and the frenzied insurrection under Barchochebas, A. D. 132, closed 
the existence of Judah. Hadrian completed the terrible work. 


He built a theatre with the stones of the Temple, dedicated a temple 
to Jupiter on the spot where the altar of God had stood, placed 
the image of a swine on the city gates, and thenceforth excluded 
the Jews from their beloved metropolis. At that moment the 
church chose their chief presbyter from the Gentiles, instead of 
the race of Abraham, as was the custom before, and thus the bridge 
between Judaism and Christianity was forever broken down. 

But the Roman empire was now, in turn, to perish. One of the 
high ends for which it was permitted, had been fulfilled in the ex- 
tirpation of Judah, and its own final use was the diffusion of a 
diviner system. The tokens of coming doom multiplied from the 
hour the arch of Titus was completed. Leviathan still dashed the 
political ocean into foam, but the ebb was inevitably come, and he 
must soon be laid dry upon the shore. Let us briefly review the facts. 

Tradition assigns to Numa, a Sabine, the establishment of the 
laws and regulations of the Roman polity, both civil and religious ; 
but in the absence of authentic records, it is difficult to say how far 
the statements respecting this regal law-giver are to be relied upon. 
The spirit of the Roman religion was originally quite different from 
that of the Grecian. The former was plastically flexible, the lattt-r 
sacerdotally immutable. After the bloody proscriptions and civil 
wars of preceding centuries, Octavius, under the name of Augustus, 
appeared as the restorer of general peace, and was the first abso- 
lute monarch of the Roman world. His long and comparatively 
tranquil reign was a brilliant period of national history. Under 
the supremacy of the Augustan age, innumerable divinities, from 
Syria, Egypt, Arabia, Persia, Africa, Spain, Gaul, Germany, and 
Britain, received Roman forms and personifications ; but in all in- 
stances, wherever traces of grandeur or beauty appeared, they 
attested that which had been pillaged and transferred from ancient 
Greece. The distinguishing character and leading principle of the 
Roman state, from the earliest to the latest period of its history, was 
political idolatry in its most frightful shape, the greatest aberration 
of paganism. The spoils of all nations were made to flow into the 
" Eternal City," and the known world wore her chains. The Orontes 
and the Ganges, the Nile and the Thames, were tributary to the 
Tiber. The invincible legions held every province in awe, gold and 
silver were as profuse as iron, and to be a Roman citizen was the 


ambition of a life. The Capitol, from its rocky height looked se-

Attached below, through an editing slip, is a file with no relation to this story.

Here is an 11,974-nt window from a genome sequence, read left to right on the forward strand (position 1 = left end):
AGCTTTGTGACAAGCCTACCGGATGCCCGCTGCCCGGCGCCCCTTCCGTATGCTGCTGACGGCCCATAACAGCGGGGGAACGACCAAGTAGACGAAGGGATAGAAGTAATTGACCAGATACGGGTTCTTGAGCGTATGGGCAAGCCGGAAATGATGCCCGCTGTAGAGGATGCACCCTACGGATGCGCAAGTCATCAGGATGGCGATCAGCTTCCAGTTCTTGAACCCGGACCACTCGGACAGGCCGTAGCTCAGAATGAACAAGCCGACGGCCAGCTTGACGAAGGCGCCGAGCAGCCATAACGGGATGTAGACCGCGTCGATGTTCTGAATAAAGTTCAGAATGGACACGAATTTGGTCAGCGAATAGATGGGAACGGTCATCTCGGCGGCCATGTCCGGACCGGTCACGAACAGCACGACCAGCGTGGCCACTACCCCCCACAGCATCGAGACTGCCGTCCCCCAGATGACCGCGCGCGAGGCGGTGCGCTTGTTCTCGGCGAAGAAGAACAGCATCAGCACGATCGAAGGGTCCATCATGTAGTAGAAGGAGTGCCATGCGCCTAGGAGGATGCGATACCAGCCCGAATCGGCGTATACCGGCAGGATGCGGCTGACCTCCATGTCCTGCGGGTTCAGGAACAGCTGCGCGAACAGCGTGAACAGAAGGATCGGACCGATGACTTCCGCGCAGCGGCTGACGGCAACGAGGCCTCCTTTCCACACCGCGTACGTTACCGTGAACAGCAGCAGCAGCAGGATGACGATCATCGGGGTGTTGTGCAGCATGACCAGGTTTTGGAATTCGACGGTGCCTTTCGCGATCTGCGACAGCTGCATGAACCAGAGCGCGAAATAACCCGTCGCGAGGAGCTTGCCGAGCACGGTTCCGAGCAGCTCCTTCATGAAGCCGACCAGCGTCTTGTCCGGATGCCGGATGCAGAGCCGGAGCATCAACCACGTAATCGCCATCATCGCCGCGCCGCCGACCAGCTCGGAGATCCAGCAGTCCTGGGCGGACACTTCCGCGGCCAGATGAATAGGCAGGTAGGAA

renely down on a thousand temples, sacrificial processions went 
daily forth, and numberless victims bled at the altars of Neptune 
and Mars. The Pontifex ascended with supreme dominion to the 
loftiest shrine ; while beneath, the Pantheon, and the temple of 
Apollo of the Palatine, and of Diana of the Janiculum, and the glo- 
rious house of Victory, were redolent with Sabaean incense. All 
worldly wisdom, wealth, and art, waited on the mistress of the 
world. Popularly considered, the ancestral deities of Rome had 
invested her children with such glory, that they lived in their wor- 
ship, throve by their favor, and as long as they served them they 
were invincible. The pagan religion had a powerful control over 
unreflecting devotees. Its temples, priests, mysteries, sacrifices, 
and magnificent processions, which called to their aid the varied 
attractions of sculpture, painting, and music, awakened a variety of 
entrancing emotions, and conspired to work the most effective delu- 
sion. Moreover, the more enlightened took especial pains to cher- 
ish the prejudice that, to the deep popular respect for the gods of 
the Republic, the unexampled success of the national arms was to be 
attributed. The piety of Romulus and of Numa was believed to 
have laid the foundations of their greatness. To use their own lan- 
guage, " It was by exercising religious discipline in the camp, and 
by fortifying the city with sacred rites, with vestal virgins, and the 
various degrees of a numerous priesthood, that they had stretched 
their dominion beyond the paths of the sun and the limits of the 
ocean." So strongly were the Romans attached to their religion, 
that ^Emilius Paulus, in his consulship, ordered the temples of Isis 
and Serapis, gods not legally recognized, to be destroyed, and, ob- 
serving the religious fear which checked the people, he himself 
seized an axe, and struck the first blow against the portals of the 
sacred edifice. On several occasions the senate exerted its power 
to prevent religious innovations. Augustus directed his state-policy 
and energy to the restoring of the ancient laws, and the mainten- 
ance of the primitive belief. The effort was, however, too late ; the 
impossibility of success in such an endeavor lay in the fact that old 
things were passing away, and all was soon to become new. The 
emperor strove to effect the closest union of divine worship with 
the state ; but when a Nero was clothed with the highest priestly